Denise Rouleau was born and raised in Duluth, MN. Living and traveling in Europe as a young adult have strongly influenced her academic and artists endeavors. She received her BA in International Relations and Italian Literature at the University of Minnesota. During a fifth year of study at the University of Bologna, she attended a Byzantine art course which kindled a growing interest in medieval art and architecture. Denise returned to Italy to study traditional mosaic methods at the Cooperative Mosaica in Ravenna; after returning home, she reinterpreted these techniques with rocks collected from Minnesota lake shores.
Denise enjoys working with materials in unexpected ways. Her multimedia installations tempt viewers to look closer, uncover secrets, and create stories. With her collaborator, Mark Roberts, she populated vintage letterpress cases with clay mummy figures and produced a series of manipulated polaroid imagery at Como Park’s Marjorie McNealy Conservatory. She has exhibited her work nationally and internationally. Denise maintains a studio in Minneapolis and completed an eight month certification with the Minnesota New Institute of Ceramic Education in 2015.
I create present day archaeological vignettes in clay and mixed media. I think of my work as a collection of open ended stories that prompt questions about life, death, and human nature. Sometimes the stories are already there or develop as I work on a piece.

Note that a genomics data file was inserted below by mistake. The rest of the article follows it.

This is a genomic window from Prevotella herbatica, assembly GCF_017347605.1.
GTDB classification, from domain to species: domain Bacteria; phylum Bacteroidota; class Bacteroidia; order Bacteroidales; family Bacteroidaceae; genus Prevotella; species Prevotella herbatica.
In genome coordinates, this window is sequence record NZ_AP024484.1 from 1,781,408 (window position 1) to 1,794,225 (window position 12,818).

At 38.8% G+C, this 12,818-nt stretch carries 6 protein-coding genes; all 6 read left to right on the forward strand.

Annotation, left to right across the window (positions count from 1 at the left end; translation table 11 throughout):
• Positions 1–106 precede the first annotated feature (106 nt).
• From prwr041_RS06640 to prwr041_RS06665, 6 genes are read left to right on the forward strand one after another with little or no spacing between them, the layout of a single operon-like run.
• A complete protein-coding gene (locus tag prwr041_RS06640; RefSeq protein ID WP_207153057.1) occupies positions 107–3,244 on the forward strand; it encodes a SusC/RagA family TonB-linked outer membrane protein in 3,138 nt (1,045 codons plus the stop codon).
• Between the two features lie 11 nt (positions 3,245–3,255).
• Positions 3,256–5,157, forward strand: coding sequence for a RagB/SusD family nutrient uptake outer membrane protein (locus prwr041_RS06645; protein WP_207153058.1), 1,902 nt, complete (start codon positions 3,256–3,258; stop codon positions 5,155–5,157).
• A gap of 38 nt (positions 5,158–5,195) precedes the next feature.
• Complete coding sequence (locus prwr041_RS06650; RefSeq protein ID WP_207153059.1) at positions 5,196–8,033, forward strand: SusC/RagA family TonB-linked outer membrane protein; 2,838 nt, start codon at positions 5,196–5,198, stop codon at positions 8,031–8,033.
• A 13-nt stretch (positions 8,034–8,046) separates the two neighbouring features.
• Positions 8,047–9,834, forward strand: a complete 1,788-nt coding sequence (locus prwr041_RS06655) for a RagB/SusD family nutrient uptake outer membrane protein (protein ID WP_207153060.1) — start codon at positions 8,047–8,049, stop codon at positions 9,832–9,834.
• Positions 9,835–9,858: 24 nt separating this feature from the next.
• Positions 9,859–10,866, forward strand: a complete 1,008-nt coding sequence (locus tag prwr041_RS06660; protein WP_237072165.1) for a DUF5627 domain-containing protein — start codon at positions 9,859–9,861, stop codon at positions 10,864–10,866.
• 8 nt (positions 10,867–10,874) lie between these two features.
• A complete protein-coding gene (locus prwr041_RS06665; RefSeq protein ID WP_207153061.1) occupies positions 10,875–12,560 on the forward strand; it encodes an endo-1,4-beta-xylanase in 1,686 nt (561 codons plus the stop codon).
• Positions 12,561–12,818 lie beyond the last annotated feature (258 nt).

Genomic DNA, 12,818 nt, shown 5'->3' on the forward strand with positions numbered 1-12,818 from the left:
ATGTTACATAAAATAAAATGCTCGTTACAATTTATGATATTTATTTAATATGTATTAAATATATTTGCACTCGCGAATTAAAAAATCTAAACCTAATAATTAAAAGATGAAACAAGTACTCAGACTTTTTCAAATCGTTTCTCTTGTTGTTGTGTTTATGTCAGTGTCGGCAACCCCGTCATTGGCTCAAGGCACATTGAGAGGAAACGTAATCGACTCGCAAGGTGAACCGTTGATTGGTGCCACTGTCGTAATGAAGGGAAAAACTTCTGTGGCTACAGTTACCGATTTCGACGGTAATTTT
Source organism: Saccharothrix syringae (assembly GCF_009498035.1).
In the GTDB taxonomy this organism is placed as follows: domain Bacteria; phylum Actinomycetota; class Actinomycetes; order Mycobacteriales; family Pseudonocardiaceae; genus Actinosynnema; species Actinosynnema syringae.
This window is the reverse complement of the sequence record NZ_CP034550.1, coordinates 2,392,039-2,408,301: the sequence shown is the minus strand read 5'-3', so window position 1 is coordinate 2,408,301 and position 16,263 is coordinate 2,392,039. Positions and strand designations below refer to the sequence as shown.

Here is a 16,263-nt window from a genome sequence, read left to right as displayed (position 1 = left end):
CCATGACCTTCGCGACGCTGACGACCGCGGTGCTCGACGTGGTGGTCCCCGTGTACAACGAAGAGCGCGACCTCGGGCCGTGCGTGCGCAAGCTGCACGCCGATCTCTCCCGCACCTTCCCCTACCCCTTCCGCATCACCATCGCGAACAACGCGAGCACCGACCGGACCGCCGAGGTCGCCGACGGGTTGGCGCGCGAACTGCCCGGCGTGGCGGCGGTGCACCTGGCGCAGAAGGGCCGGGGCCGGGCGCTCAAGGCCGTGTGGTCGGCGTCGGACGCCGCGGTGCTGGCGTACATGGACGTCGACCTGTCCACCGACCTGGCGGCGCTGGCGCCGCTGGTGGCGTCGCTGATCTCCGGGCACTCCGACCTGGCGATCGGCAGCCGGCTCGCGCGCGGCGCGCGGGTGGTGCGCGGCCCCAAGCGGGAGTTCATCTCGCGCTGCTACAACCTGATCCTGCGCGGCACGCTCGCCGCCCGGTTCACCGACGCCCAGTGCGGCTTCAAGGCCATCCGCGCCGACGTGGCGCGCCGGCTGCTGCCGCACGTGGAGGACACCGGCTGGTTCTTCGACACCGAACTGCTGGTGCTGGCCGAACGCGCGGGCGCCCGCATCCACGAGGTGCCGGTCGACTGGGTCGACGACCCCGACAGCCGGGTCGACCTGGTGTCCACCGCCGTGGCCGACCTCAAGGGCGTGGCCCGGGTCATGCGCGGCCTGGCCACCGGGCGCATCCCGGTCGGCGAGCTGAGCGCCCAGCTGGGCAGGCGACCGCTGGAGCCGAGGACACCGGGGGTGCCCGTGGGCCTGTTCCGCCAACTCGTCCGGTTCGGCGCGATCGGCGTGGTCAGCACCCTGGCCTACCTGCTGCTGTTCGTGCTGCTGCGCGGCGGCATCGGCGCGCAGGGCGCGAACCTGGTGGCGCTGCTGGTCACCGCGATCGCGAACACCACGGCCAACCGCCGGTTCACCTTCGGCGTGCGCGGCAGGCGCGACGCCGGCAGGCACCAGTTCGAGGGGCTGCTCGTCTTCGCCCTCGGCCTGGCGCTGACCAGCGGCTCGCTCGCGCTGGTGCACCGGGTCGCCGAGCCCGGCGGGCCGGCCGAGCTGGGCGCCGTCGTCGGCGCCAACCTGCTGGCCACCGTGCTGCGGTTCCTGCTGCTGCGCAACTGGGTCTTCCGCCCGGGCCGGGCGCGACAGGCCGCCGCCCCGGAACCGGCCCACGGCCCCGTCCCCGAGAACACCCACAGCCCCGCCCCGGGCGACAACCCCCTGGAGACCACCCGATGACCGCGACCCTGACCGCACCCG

I am fascinated by how we piece together obscure artifacts and fragments of a story into a narrative where we can somehow place ourselves. It may give us reassurance and guidance or leave us with uncomfortable truths that we would rather keep buried.
My work ranges in scale from small and intimate to monumental and numerous. I fuss over the minute features of each clay form knowing it will probably get lost in the collective scheme. I am interested in how we are drawn to the details of a single individual and how easily we detach when we become overwhelmed by the sum of them all.
I work with materials in unexpected ways and search for beauty in the imperfect. I give new life to objects that are past their lifespan. I stretch clay until it cracks, or even breaks. I enhance its textural wounds with multiple washes of watered down paint or leave it in its natural bleached bone-like state.
I want my pieces to feel as though they have been uncovered rather than created. Ultimately, I hope my work invites others to wonder and create stories